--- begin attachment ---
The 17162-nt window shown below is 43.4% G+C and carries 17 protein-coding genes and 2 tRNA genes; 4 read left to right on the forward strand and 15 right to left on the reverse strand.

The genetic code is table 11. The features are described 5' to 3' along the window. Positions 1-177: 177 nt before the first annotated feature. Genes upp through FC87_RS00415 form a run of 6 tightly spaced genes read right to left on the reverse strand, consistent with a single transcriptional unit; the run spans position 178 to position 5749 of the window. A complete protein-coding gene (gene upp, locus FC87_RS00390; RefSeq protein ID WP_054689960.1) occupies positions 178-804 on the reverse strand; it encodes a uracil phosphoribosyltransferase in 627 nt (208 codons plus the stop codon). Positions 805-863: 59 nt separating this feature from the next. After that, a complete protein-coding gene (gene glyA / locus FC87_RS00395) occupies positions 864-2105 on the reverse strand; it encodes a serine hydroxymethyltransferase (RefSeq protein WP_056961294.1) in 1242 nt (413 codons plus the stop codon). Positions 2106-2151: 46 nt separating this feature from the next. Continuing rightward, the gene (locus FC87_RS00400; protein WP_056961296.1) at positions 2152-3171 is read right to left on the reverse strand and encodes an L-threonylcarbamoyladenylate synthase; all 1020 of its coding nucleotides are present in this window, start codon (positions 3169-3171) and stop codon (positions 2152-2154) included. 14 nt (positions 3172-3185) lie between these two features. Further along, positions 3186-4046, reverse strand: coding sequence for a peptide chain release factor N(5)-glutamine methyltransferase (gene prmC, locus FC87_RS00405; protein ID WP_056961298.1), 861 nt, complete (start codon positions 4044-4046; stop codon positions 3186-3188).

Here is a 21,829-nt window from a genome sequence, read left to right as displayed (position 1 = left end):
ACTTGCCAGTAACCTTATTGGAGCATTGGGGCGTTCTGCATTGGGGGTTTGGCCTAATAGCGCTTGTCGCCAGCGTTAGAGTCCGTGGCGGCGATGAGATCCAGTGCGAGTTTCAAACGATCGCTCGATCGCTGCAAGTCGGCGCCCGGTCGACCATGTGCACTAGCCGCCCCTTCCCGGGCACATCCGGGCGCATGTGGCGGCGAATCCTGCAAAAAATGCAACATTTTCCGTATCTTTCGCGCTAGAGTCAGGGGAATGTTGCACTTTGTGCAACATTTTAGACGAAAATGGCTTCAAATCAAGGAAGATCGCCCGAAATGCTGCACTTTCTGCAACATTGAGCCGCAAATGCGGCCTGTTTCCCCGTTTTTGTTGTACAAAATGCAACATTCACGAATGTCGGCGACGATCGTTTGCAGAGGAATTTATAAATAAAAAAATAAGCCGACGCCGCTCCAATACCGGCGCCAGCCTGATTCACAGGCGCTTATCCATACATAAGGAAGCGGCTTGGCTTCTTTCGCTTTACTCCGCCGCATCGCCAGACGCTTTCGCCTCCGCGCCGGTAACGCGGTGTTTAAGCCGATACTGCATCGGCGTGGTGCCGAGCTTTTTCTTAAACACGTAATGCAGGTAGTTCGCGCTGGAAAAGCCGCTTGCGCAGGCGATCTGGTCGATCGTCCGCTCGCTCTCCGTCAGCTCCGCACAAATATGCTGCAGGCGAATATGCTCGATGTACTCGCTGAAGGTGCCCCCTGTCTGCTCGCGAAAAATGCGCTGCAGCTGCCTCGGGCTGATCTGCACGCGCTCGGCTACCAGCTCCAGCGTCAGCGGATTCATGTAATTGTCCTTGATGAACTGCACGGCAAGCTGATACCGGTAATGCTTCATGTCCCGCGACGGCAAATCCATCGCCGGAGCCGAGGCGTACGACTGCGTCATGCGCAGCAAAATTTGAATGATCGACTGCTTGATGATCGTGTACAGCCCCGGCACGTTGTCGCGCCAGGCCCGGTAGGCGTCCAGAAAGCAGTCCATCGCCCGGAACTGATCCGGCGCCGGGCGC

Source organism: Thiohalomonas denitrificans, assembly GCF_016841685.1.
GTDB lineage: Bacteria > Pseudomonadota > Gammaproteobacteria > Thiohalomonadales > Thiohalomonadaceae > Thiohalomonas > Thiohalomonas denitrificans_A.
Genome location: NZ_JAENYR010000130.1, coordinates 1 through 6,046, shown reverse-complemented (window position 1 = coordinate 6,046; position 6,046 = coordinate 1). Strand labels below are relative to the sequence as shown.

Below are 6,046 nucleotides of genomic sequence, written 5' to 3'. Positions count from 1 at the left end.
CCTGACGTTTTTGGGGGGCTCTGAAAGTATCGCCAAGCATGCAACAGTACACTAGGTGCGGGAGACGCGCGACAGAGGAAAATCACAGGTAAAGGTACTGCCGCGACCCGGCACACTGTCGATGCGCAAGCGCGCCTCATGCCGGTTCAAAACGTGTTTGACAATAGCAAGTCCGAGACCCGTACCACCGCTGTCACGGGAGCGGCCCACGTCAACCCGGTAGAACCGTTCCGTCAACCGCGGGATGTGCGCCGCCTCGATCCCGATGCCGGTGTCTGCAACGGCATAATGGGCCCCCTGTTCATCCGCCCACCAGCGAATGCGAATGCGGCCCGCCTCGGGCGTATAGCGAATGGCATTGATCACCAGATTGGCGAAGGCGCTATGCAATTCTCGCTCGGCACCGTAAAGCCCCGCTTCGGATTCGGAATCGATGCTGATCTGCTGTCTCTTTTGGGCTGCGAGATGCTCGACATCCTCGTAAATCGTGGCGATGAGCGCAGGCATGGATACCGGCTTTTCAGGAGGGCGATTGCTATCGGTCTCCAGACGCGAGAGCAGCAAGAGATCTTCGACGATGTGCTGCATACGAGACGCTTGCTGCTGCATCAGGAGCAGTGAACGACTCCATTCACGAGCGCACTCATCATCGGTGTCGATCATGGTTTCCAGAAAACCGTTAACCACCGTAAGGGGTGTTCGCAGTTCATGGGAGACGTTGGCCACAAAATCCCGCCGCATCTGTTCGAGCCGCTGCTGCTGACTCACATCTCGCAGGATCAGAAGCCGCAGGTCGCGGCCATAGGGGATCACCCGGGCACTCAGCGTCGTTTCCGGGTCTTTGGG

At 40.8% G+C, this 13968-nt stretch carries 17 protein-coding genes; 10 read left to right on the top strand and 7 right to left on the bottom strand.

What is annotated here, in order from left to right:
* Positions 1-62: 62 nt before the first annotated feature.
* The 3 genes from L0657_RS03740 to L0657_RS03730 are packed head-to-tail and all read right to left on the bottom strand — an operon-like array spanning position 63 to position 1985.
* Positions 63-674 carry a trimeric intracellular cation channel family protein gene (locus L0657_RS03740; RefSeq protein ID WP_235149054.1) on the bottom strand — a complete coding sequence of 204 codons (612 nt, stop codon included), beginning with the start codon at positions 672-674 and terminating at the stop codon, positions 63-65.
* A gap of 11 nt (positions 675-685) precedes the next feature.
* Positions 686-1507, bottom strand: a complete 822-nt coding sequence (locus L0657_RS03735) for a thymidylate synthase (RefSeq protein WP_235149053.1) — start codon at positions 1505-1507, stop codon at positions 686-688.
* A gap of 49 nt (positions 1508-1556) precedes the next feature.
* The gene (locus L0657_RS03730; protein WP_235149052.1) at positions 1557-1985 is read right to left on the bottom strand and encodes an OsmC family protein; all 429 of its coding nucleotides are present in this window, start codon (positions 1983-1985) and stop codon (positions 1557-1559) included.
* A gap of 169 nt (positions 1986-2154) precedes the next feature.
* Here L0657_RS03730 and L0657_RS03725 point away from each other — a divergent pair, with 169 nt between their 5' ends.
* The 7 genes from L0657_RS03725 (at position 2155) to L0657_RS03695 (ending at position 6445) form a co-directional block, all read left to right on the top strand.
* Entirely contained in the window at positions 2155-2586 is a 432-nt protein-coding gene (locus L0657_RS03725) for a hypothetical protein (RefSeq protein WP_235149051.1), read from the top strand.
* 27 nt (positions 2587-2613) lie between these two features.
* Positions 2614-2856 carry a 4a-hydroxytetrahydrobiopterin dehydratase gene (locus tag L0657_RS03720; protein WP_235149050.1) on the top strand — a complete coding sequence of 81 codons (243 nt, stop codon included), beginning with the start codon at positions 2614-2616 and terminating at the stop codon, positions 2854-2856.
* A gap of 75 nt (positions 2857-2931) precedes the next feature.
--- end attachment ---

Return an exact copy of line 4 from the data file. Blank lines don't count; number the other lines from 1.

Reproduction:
ACTTGCCAGTAACCTTATTGGAGCATTGGGGCGTTCTGCATTGGGGGTTTGGCCTAATAGCGCTTGTCGCCAGCGTTAGAGTCCGTGGCGGCGATGAGATCCAGTGCGAGTTTCAAACGATCGCTCGATCGCTGCAAGTCGGCGCCCGGTCGACCATGTGCACTAGCCGCCCCTTCCCGGGCACATCCGGGCGCATGTGGCGGCGAATCCTGCAAAAAATGCAACATTTTCCGTATCTTTCGCGCTAGAGTCAGGGGAATGTTGCACTTTGTGCAACATTTTAGACGAAAATGGCTTCAAATCAAGGAAGATCGCCCGAAATGCTGCACTTTCTGCAACATTGAGCCGCAAATGCGGCCTGTTTCCCCGTTTTTGTTGTACAAAATGCAACATTCACGAATGTCGGCGACGATCGTTTGCAGAGGAATTTATAAATAAAAAAATAAGCCGACGCCGCTCCAATACCGGCGCCAGCCTGATTCACAGGCGCTTATCCATACATAAGGAAGCGGCTTGGCTTCTTTCGCTTTACTCCGCCGCATCGCCAGACGCTTTCGCCTCCGCGCCGGTAACGCGGTGTTTAAGCCGATACTGCATCGGCGTGGTGCCGAGCTTTTTCTTAAACACGTAATGCAGGTAGTTCGCGCTGGAAAAGCCGCTTGCGCAGGCGATCTGGTCGATCGTCCGCTCGCTCTCCGTCAGCTCCGCACAAATATGCTGCAGGCGAATATGCTCGATGTACTCGCTGAAGGTGCCCCCTGTCTGCTCGCGAAAAATGCGCTGCAGCTGCCTCGGGCTGATCTGCACGCGCTCGGCTACCAGCTCCAGCGTCAGCGGATTCATGTAATTGTCCTTGATGAACTGCACGGCAAGCTGATACCGGTAATGCTTCATGTCCCGCGACGGCAAATCCATCGCCGGAGCCGAGGCGTACGACTGCGTCATGCGCAGCAAAATTTGAATGATCGACTGCTTGATGATCGTGTACAGCCCCGGCACGTTGTCGCGCCAGGCCCGGTAGGCGTCCAGAAAGCAGTCCATCGCCCGGAACTGATCCGGCGCCGGGCGC